Poetry Lives

As generations of bored student have known all too well, poetry cannot be forced to life like some grudging Frankenstein.

“[Teachers] harp too much on the metaphors and the similes and the rhetoric,” actor Roscoe Lee Browne once told a reporter for the Oakland Tribune. “It’s good to point those things out, for academic purposes, but you [also] need to let the poem breathe and grow.”

Browne should know: He and fellow actor Anthony Zerbe have been resuscitating the words of such Poetry 101 staples as Dylan Thomas, T.S. Eliot and e.e. cummings since the late ’70s, when the two created Behind the Broken Words, their critically acclaimed dramatic presentation of works by famous poets. Initially, the performers’ aim in presenting 20th-century classics was, partly, to establish their own names as actors; today, though, both Emmy-award winners boast resumes as weighty as a freshman English anthology. Browne, who has collected a pair of Oscar nominations for his narration in the films Babe and The Ra Expeditions, gained acclaim for his work on such beloved TV shows as Barney Miller, A Different World and The Cosby Show. And Zerbe, a Broadway veteran with more than 25 feature films to his credit (including Cool Hand Luke), will also appear in the upcoming Clint Eastwood movie True Crime.

Three years ago, however, the two men decided to revive Behind the Broken Words — to a surprisingly warm reception.

In an interview with the Dayton Daily News, Browne articulated his pleasure in discovering that kids in the ’90s are still willing to tune in to the words of the “modern” masters.

“I think they get it … they understand it, and they respond as quickly as people who are older. It is wonderful when they react to poets whom they have never, ever looked at — because they are so busy with their computers. … It sounds almost like braggadocio, but they send letters to us by e-mail, and they go to bookstores and pick up these poets so they can read more, and that’s a very good thing. And when they go backstage, their enthusiasm for poetry is unbounded — it’s wonderful.”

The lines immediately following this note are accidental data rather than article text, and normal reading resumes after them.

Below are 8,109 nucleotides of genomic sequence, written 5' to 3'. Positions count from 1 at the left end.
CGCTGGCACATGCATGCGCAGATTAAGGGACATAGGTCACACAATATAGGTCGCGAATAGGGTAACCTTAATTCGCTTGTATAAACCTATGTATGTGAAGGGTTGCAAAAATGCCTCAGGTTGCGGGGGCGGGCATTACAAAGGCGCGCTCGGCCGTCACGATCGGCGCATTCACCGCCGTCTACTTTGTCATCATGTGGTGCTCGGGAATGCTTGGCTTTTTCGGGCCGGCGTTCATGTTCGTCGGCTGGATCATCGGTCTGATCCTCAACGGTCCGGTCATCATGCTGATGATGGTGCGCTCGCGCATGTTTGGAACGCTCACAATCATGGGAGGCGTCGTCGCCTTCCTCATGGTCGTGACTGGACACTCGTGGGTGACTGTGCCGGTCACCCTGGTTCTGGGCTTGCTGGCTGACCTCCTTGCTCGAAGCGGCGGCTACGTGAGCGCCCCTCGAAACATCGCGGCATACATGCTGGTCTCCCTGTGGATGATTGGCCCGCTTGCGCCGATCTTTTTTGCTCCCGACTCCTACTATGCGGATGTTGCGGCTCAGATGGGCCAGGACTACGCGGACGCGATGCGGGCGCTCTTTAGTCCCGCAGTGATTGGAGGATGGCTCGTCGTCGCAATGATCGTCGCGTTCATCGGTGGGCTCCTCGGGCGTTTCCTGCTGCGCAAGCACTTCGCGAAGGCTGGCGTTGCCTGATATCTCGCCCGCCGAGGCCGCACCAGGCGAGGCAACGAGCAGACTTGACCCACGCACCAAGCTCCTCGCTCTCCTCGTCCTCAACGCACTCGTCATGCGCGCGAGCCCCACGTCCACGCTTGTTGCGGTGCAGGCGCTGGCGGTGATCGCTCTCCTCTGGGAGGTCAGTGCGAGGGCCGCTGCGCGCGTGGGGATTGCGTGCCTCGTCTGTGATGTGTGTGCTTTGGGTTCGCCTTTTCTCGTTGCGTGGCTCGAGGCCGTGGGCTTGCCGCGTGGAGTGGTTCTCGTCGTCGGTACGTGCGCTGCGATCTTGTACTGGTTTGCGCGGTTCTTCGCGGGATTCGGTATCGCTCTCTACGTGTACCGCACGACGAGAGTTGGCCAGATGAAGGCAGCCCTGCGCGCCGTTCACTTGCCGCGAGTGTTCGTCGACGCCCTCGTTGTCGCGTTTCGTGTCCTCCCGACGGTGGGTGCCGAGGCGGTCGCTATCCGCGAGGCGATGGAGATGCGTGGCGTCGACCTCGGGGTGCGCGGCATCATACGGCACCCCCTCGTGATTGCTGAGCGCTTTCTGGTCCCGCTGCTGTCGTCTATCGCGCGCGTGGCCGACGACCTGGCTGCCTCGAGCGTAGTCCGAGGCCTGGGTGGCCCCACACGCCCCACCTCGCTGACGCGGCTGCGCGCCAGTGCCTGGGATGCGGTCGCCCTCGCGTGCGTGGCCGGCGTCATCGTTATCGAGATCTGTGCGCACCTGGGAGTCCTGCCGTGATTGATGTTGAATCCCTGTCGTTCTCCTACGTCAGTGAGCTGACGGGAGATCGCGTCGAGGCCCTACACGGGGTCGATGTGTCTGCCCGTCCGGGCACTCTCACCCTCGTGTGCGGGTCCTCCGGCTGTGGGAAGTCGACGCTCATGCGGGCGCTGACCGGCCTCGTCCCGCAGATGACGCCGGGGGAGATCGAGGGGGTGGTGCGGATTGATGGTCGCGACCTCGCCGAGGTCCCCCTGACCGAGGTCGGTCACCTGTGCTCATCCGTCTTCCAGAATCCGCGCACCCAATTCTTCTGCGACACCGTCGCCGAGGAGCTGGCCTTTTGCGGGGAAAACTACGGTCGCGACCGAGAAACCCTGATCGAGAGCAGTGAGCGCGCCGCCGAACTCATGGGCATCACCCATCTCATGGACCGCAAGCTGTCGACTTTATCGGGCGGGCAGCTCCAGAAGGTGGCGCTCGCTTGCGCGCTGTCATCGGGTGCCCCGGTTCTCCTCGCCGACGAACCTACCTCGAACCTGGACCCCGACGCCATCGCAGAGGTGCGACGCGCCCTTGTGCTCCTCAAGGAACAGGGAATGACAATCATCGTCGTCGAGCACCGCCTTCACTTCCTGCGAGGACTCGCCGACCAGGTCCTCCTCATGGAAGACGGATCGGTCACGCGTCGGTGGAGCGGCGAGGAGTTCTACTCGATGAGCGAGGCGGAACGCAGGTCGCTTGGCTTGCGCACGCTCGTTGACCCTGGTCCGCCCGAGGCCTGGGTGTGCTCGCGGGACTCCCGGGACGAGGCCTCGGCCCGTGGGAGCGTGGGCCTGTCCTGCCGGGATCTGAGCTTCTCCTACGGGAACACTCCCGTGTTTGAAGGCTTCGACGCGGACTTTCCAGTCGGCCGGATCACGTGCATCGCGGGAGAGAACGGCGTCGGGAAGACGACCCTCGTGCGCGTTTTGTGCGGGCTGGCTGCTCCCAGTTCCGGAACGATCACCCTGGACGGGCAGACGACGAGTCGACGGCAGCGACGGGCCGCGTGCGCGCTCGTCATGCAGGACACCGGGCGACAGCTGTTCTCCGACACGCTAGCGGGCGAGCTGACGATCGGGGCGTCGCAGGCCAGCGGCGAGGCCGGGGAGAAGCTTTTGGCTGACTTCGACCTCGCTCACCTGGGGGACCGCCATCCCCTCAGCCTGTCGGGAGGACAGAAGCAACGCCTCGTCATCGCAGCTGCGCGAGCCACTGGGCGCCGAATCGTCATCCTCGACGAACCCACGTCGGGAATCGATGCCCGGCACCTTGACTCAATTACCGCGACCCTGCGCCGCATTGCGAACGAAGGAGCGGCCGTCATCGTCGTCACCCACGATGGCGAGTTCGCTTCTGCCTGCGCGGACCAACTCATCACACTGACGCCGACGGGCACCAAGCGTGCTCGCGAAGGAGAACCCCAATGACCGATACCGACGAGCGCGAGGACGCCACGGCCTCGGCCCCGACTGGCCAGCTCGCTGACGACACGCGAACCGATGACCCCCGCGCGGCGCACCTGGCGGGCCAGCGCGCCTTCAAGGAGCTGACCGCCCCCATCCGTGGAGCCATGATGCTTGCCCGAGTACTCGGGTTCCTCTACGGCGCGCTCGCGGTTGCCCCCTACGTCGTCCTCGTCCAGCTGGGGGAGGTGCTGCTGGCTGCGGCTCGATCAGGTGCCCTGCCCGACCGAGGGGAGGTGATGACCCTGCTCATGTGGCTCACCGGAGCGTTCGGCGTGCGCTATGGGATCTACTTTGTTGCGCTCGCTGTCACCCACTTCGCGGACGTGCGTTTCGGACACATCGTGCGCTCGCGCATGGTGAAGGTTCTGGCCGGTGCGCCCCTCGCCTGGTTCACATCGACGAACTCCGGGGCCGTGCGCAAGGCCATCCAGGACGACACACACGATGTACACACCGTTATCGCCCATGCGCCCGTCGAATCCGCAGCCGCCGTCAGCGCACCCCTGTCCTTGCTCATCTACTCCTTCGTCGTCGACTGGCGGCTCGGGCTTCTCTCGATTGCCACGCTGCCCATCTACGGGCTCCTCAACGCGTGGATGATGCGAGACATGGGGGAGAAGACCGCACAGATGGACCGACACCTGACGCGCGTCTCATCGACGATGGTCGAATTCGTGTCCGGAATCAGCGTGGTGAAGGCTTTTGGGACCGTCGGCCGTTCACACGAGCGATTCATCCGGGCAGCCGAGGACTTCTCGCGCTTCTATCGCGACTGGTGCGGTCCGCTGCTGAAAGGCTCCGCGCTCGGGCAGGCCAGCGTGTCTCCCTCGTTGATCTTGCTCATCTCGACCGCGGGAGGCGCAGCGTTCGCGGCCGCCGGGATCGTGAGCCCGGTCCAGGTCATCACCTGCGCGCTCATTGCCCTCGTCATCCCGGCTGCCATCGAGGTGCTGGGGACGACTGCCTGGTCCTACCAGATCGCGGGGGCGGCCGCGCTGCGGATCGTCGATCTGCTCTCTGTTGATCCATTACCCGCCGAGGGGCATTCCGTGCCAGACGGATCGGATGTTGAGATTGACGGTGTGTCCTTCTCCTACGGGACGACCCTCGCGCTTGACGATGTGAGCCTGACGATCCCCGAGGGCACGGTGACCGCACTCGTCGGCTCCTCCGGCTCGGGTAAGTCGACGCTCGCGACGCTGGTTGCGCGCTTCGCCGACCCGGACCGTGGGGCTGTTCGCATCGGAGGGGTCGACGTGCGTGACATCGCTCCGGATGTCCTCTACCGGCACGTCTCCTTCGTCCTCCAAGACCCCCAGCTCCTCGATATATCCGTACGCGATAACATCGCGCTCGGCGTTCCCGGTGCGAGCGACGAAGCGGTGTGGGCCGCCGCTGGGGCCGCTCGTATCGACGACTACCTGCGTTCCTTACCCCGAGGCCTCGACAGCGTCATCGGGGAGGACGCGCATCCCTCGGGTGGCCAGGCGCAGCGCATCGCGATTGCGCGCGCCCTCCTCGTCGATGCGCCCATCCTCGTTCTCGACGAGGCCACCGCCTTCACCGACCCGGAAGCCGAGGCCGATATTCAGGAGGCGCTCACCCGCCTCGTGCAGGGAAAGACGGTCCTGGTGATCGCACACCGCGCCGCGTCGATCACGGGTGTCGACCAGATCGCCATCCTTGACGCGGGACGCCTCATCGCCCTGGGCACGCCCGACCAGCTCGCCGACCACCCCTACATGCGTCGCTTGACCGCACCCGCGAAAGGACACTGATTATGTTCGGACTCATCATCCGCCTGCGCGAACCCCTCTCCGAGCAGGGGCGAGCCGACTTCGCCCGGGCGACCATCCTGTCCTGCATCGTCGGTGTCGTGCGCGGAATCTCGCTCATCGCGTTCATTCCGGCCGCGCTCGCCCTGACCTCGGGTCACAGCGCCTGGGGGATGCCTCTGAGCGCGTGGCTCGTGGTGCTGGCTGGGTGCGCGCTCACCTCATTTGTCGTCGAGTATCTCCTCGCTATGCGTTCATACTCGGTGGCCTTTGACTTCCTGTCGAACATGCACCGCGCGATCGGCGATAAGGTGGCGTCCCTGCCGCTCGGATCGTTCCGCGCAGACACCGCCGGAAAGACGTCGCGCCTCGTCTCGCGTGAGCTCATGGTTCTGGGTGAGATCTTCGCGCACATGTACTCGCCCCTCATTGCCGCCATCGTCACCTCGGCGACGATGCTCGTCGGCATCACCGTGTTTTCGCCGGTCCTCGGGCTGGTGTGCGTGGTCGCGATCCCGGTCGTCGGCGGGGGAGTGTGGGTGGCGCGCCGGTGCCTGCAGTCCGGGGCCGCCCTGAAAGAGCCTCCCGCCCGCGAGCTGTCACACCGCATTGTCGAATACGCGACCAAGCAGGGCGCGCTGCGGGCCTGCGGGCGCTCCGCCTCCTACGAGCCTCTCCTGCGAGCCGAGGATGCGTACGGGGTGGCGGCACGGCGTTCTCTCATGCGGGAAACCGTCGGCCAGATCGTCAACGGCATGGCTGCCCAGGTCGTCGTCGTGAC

Zerbe and Browne also perform short theatrical pieces by such poets as Derek Wolcott, Jean Giraudoux and Edna St. Vincent Millay. The evening begins with e.e. cummings’ comedic “The Very Latest School in Art,” which features Zerbe as an artist who chooses to paint in the dark, lest he confuse art and reality. Another dramatic highlight is “Between the World and Me,” Browne’s moving interpretation of a Richard Wright poem in which a man is tarred and feathered.

Students who generally balk at reading classics might notice little difference between the work of, say, Irish master William Butler Yeats (who died in 1939) and senior Beat bard Lawrence Ferlinghetti, both of whom are represented in Broken Words. But soaking up a wide variety of styles at once can loosen a skeptic’s blanket resistance toward all poets — sometimes turning even staunchly verse-phobic people into poetry lovers, asserts Professor Susan Weinberg of the Appalachian State creative writing department.

“It adds another dimension to poetry. … It’s not just words on the page, but poetry coming to life. It shows that poetry is not monolithic. People say, ‘I don’t like poetry.’ But Beat poetry might speak in a way that older stuff does not. With a [performance like Behind the Broken Words], they may find one person who speaks to them.”

And watching gifted performers like Zerbe and Browne also benefits an altogether separate group of students, notes Weinberg: future poets who hope one day to stalk the stage themselves — delivering their own words.

“There’s so much emphasis on the performance of poetry today,” she says. “Here, you are watching people already gifted in interpretation. Seeing a lot of poetry in a public setting [helps] students [get] ideas on performing their own poetry.”

@boxtext: Behind the Broken Words, featuring Anthony Zerbe and Roscoe Lee Browne, comes to Appalachian State University’s Valborg Theatre on Monday, March 22 at 8 p.m. Tickets are $6 for ASU students and children under 12, $12 for seniors and ASU faculty/staff, and $15 for others. To order tickets, or for more information, call the Farthing Auditorium box office at (800) 841-ARTS (or, in the Boone area, 262-4046).

On Saturday, March 27, the performance comes to the Diana Wortham Theatre in downtown Asheville’s Pack Place. The show starts at 8 p.m.; tickets are $18-$22 for adults, $16-$20 for seniors and students. For tickets and information, call 257-4530.


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